J K Rowling and Harry Potter

J K Rowling and Harry Potter
J K Rowling, creator of Harry Potter and one of the most successful writers on earth, was born in Yate near Bristol on 31 July 1965. Harry Potter’s birthday is also 31 July; during her appearance on the BBC series Who Do You Think You Are? - where she traced the French side of her mother’s family - Rowling learned her great grandfather shared this auspicious birth date. Christened Joanne, Rowling prefers to be known as Jo; apparently she was encouraged to use the initials J K by her publisher, who thought that use of her full name might discourage some of her potential future audience – boys!

Rowling told stories from a young age, often to her younger sister Di, but it was not until the publication of the first Harry Potter story that her star began to rise. The tale of her writing Harry Potter and the Philosopher’s Stone (renamed Harry Potter and the Sorcerer’s Stone for American audiences) whilst a single mother on benefits, often using Edinburgh cafes as her “office”, has been trumpeted by the press.

Jo Rowling studied French and Classics at Exeter University – her parents believed the degree would be more useful to her future career than English... Her mother died in 1990 aged 45, following a 10-year battle with multiple sclerosis. One of Rowling’s deepest regrets is that her mother never knew about the success of Harry Potter - she had started writing the first book the year her mother died. The inspiration for her young wizard and his adventures came during a train trip from Manchester to London. Rowling found herself with ideas not just for the initial novel but a sense of how her young wizard would develop over the years, providing a rough map of the books to come.

Rowling’s books and characters permeate popular culture. A generation of children have grown up with the Harry Potter films; their young stars – Daniel Radcliffe (Harry), Rupert Grint (Ron) and Emma Watson (Hermione) have weathered the storms of child stardom and seem remarkably poised young people. Rowling was adamant that she wanted English actors for the films, and their cast list is a roll call of the greats of English acting, many of whom have played minor roles in the epic film series. To name a few:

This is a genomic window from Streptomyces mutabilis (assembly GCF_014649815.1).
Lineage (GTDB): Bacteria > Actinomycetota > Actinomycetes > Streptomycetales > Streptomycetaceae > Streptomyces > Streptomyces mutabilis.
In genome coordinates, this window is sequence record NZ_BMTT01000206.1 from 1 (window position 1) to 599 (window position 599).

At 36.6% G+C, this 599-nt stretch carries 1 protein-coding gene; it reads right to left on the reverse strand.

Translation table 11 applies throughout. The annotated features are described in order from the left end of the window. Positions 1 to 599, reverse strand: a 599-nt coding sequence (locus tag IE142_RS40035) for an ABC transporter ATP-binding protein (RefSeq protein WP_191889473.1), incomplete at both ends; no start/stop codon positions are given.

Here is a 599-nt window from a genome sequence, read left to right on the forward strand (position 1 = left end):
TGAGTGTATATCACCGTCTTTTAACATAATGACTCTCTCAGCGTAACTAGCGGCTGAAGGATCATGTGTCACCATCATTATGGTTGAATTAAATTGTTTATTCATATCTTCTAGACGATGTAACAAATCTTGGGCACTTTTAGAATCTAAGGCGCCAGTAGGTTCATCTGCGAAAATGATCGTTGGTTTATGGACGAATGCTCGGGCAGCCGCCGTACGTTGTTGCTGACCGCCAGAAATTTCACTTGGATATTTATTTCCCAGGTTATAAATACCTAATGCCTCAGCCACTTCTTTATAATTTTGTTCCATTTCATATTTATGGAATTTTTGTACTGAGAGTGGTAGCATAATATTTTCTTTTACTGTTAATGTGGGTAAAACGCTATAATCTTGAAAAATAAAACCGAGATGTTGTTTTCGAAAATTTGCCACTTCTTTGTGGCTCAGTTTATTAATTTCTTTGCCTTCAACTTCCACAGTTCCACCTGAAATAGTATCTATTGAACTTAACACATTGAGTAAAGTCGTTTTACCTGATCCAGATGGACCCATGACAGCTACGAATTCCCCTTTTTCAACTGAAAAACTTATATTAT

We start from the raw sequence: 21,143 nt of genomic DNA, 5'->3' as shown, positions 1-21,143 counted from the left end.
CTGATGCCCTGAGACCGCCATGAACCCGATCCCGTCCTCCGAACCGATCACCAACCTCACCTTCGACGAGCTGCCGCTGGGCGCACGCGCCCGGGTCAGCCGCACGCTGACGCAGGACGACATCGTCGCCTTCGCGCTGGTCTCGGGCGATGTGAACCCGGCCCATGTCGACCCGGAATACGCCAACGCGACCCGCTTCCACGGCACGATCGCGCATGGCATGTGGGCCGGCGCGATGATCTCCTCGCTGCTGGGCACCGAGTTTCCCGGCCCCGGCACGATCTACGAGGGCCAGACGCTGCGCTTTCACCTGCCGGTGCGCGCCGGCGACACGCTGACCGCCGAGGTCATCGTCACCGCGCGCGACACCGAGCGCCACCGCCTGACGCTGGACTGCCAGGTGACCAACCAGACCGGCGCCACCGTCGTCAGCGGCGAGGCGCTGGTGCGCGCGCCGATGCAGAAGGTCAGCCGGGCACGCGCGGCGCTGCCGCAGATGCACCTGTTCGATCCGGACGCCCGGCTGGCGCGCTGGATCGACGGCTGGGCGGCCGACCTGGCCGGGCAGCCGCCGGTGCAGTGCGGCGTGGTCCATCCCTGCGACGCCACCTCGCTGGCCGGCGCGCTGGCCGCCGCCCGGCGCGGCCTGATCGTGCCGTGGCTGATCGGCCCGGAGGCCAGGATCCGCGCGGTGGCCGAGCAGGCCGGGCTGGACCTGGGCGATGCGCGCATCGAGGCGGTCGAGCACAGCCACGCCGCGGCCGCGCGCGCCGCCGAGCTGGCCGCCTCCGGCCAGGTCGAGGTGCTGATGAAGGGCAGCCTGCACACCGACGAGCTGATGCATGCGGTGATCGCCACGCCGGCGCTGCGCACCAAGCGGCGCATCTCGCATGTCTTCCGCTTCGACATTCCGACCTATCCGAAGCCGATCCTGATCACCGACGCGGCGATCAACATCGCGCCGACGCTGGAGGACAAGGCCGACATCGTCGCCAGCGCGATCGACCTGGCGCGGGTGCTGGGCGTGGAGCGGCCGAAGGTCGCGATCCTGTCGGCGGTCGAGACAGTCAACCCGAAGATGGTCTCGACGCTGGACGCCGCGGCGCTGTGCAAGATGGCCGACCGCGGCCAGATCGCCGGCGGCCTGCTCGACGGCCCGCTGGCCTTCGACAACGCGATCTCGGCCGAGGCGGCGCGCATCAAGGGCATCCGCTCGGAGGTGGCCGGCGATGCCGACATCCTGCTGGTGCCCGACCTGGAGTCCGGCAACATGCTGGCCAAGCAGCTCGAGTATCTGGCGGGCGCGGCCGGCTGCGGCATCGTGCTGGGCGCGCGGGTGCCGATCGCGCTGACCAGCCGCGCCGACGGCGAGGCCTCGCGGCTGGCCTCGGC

Sirius Black – Gary Oldman
Barty Crouch Jr – David Tennant
Hagrid – Robbie Coltrane
Bellatrix Lestrange – Helena Bonham Carter
Gilderoy Lochart – Kenneth Branagh
Minerva McGonagall – Maggie Smith.
Serverus Snape – Alan Rickman.
Lord Voldemort – Ralph Fiennes

Whilst writing this article I have been reading Anthony Horowitz’s Point Blanc (Point Blank in the US), originally published in 2001. The teenage spy hero Alex Rider has an arsenal of weapons, one of them concealed in a Harry Potter book!

J K Rowling has achieved success that many can only dream of. She, her books and the characters she has created are known worldwide. Maybe this is enough, and Harry Potter will be her literary life’s work. Authors that produce iconic books and/or series rarely reach the same level of brilliance/public adoration in future work. What next for J K Rowling?

Harry Potter and the Deathly Hallows (Book 7)
Harry Potter Paperback Box Set (Books 1-7)

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